Surface wave energy absorption by a partially submerged bio-inspired canopy
C. Nové-Josserand, F. Castro Hebrero, L.-M. Petit, W. Megill, R. Godoy-Diana & B. Thiria
Bioinspiration & Biomimetics 13 036006 (2018)
Aquatic plants are known to protect coastlines and riverbeds from erosion by damping waves and fluid flow. These flexible structures absorb the fluid-borne energy of an incoming fluid by deforming mechanically. In this paper we focus on the mechanisms involved in these fluid-elasticity interactions, as an efficient energy harvesting system, using an experimental canopy model in a wave tank.We study an array of partially-submerged flexible structures that are subjected to the action of a surface wave field, investigating in particular the role of spacing between the elements of the array on the ability of our system to absorb energy from the flow. The energy absorption potential of the canopy model is examined using global wave height measurements for the wave field and local measurements of the elastic energy based on the kinematics of each element of the canopy. We study different canopy arrays and show in particular that flexibility improves wave damping by around 40%, for which half is potentially harvestable.
On the tuning of a wave-energy driven oscillating-water-column seawater pump to polychromatic waves
R. Godoy-Diana & S. P. R. Czitrom.
Ocean Engineering, 34 : 2374-2384 (2007).
Abstract: Performance of wave-energy devices of the oscillating water column (OWC) type is greatly enhanced when a resonant condition with the forcing waves is maintained. The natural frequency of such systems can in general be tuned to resonate with a given wave forcing frequency. In this paper we address the tuning of an OWC sea-water pump to polychromatic waves. We report results of wave tank experiments, which were conducted with a scale model of the pump. Continue reading “Tuning a wave-energy-driven OWC seawater pump to polychromatic waves”
Hydrodynamics of an oscillating water column seawater pump. Part I: Theoretical Aspects
S. P. R. Czitrom; R. Godoy; E. Prado; P. Pérez & R. Peralta-Fabi.
Ocean Engineering, 27 : 1181-1198 (2000).
Abstract: A wave-driven seawater pump, composed of a resonant and an exhaust duct joined by a variable-volume air compression chamber, is studied. The time dependent form of Bernoulli’s equation, adapted to incorporate losses due to friction, vortex formation at the mouths and radiation damping, describes the pump behaviour. A dimensional analysis of the pump equations shows that a proposed scale-model will perform similar to a full-scale seawater pump. Continue reading “Hydrodynamics of an oscillating water column seawater pump”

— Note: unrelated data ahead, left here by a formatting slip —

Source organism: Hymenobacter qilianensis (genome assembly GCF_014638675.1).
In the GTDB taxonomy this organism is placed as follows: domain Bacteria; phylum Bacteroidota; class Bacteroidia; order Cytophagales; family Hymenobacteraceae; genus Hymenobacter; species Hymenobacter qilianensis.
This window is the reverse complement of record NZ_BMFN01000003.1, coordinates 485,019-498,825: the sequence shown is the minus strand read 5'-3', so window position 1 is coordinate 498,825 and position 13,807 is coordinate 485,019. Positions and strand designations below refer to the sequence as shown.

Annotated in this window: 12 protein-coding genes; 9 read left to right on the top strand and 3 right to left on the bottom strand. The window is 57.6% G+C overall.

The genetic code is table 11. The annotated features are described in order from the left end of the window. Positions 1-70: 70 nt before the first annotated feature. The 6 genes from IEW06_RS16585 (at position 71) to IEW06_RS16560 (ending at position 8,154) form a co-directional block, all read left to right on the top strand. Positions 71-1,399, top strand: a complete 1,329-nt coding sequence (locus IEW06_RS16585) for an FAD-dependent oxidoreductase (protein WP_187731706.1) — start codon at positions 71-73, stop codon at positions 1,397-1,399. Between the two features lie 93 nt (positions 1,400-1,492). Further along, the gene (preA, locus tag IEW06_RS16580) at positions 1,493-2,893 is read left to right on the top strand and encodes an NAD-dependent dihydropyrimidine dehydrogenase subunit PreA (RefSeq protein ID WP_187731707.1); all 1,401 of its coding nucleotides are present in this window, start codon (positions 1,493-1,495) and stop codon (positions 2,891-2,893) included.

Hydrodynamics of an oscillating water column seawater pump. Part II: Tuning to Monochromatic Waves
S. P. R. Czitrom; R. Godoy; E. Prado; A. Olvera & C. Stern.
Ocean Engineering, 27 : 1199-1219 (2000).
Abstract: Flume experiments with a scale-model of a wave driven seawater pump in monochromatic waves are described. A tuning mechanism optimises the pump performance by keeping it at resonance with the waves. The pumping process itself was found to de-tune the system because of the reduced gravity restoring force due to spilling in the compression chamber. A perturbation analysis of the pump equations shows that performance of the system can be increased by optimising the shape of the pump intake to minimise losses due to vortex formation. Continue reading “Hydrodynamics of an oscillating water column seawater pump (Part II)”
Vortex suppresion in an oscillating flow
C. Stern; S. Czitrom; E. Prado & R. Godoy.
Revista Mexicana de Fisica, 46 : 409-410 (2000).
Abstract: The motivation for this work was the reduction of losses due to vortex formation at the entrance of a wave driven seawater pump. Measurements in a wave tank using a prototype had shown a 10% ¡ncrease in the pumping efficiency when a trumpet like shape was added to the intake. This lead us to search for an inlake that would reduce or completely suppress vortex formation. In this experiment a piston produces an oscil1ating flow inside a partly submerged duct. At the end of the duct four different shapes were tested. Continue reading “Vortex suppresion in an oscillating flow”